- Upset stomach
- Feeling tired after waking up in the morning
- Impaired performance leading to errors and accidents
- Difficulty staying asleep
- Inability to sleep at night
- A general feeling of being unwell and lethargic
- Lying awake for most of the night
- Sleeping for short periods of time
Who does insomnia affect?
One in seven adults is likely to experience insomnia. Women are twice as likely predisposed to get insomnia while the elderly also form a large percentage of people with insomnia. Also, the following people are most likely to develop it:
- People who work well into the evening and do not have a set time for sleeping and waking
- Individuals who worry a lot
- People who struggle to set aside the day’s workload and who have difficulty prioritising their daily tasks
- Sufferers of sleep illnesses such as restless leg syndrome and sleep apnea
- People who have family members who have battled insomnia may find that they too are genetically predisposed to insomnia
Women and children make up the greater part of people with insomnia. One in four women has some insomnia symptoms, such as trouble falling asleep, difficulty staying asleep, or both. In pregnant women, insomnia is more prevalent with 44 percent having experienced insomnia in the first three months of the pregnancy.
A link has been found between menopause and insomnia. The sleeplessness occurs when there is a loss of hormones like estrogen and progesterone. This may go untreated as women may believe that the menopause itself has led to the lack of sleep.
In children, insomnia occurs when parents have not given their kids a strict bedtime schedule. The children may then lie awake for hours on end. Children with insomnia usually have no issues with sleeping at a set bedtime; they may stay up for long periods and have permission to move around the home and get water.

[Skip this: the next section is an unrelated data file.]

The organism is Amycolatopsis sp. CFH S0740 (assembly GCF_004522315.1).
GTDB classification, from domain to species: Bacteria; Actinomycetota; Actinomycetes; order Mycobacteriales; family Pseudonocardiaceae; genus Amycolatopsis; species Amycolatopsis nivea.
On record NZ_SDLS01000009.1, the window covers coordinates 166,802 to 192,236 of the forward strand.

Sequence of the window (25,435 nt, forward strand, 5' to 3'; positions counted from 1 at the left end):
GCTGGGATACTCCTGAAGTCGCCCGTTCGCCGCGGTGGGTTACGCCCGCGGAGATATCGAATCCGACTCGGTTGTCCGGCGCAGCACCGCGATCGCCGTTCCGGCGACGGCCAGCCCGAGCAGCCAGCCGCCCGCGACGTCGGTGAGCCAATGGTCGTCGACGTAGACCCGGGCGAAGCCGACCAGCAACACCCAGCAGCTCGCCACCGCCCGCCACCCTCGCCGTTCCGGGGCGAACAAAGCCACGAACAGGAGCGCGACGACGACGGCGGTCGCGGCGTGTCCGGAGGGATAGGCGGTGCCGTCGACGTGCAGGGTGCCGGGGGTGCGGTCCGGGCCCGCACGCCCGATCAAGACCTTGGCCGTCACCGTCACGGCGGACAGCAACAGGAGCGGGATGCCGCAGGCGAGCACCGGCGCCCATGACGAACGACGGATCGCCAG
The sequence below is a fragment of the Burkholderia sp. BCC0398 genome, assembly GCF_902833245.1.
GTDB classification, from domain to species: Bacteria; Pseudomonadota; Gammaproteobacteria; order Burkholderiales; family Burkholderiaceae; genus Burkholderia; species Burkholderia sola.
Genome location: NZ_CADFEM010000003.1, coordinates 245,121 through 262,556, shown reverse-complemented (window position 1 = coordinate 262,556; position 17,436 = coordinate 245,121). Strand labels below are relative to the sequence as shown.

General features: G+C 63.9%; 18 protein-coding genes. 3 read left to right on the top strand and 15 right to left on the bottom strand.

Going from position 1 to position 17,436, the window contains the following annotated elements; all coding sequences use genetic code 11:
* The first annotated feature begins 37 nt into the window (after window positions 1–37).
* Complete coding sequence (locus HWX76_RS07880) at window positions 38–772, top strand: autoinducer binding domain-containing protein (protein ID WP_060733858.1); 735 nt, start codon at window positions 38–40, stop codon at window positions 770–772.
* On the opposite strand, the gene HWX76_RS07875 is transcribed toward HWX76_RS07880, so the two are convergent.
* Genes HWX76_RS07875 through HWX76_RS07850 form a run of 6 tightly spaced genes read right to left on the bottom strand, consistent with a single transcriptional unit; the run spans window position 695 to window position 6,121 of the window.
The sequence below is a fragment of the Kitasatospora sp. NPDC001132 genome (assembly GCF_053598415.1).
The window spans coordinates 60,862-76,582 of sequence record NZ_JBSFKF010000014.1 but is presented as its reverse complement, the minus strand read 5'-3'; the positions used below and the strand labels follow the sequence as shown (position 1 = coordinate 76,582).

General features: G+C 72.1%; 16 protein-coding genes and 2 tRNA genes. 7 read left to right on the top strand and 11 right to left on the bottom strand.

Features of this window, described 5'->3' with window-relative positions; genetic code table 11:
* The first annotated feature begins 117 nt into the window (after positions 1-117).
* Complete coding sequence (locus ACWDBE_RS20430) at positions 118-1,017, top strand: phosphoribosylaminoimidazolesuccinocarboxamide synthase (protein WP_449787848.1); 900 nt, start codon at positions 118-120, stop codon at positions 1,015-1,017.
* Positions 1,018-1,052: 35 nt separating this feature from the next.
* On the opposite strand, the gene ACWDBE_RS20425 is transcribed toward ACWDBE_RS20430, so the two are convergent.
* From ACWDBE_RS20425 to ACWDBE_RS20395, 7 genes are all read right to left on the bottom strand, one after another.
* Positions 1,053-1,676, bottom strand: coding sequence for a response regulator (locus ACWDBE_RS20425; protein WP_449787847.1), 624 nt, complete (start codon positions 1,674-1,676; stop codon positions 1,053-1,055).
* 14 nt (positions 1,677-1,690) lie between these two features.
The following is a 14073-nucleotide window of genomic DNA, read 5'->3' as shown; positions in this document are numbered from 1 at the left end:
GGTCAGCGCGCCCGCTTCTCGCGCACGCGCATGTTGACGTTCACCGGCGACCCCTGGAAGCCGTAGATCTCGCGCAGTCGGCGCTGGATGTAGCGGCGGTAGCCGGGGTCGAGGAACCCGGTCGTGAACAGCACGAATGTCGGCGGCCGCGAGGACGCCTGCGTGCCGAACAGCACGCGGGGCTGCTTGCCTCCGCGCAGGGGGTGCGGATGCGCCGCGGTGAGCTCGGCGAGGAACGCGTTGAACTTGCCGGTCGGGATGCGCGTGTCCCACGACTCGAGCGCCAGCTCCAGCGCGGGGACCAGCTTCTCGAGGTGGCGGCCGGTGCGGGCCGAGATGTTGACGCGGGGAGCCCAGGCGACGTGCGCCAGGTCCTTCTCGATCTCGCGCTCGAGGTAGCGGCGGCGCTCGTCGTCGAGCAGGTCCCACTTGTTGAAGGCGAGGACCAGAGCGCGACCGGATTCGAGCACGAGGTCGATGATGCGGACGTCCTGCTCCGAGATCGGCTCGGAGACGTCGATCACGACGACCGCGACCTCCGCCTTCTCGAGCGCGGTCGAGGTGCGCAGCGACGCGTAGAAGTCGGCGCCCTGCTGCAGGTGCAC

Causes of sleep insomnia
The common causes of insomnia are varied and may include:
Poor sleep habits
Binge-watching a TV series, scrolling through social media and eating late may all contribute to insomnia.
Shift work may impact your ability to fall and stay asleep.
Antidepressants, stimulants and heart medication have been linked to sleeplessness.
Minor day-to-day worries as well as major life events such as a death, retrenchment, illness or worrying about health, work and family can lead to insomnia.
Caffeine, nicotine and alcohol
Caffeine and nicotine are stimulants which when taken before bedtime may hamper your efforts to sleep as it can keep you awake for up to eight hours. While it is a sedative, alcohol can disrupt your sleeping habits causing you to wake up during the course of your sleep.
The following illnesses can have an impact on sleep quality and lead to insomnia, but by establishing good sleep hygiene habits, this can be alleviated.
- Urinary conditions
- Heart disease
- Parkinson’s disease
- Gastrointestinal conditions
Reducing the symptoms of insomnia
The good news is that it is possible to improve your sleeping habits. To fully relax and get into a deep sleep, try and put away electronic devices (like your phone) that can distract you from rest.
Create a comfortable and peaceful environment in your room (and only use your bedroom for sleep). Establish a set bedtime and wake-up time while limiting your daytime naps. (Or don’t nap at all).
Should you continue to identify with the causes and symptoms of chronic insomnia, immediately seek medical advice from your doctor.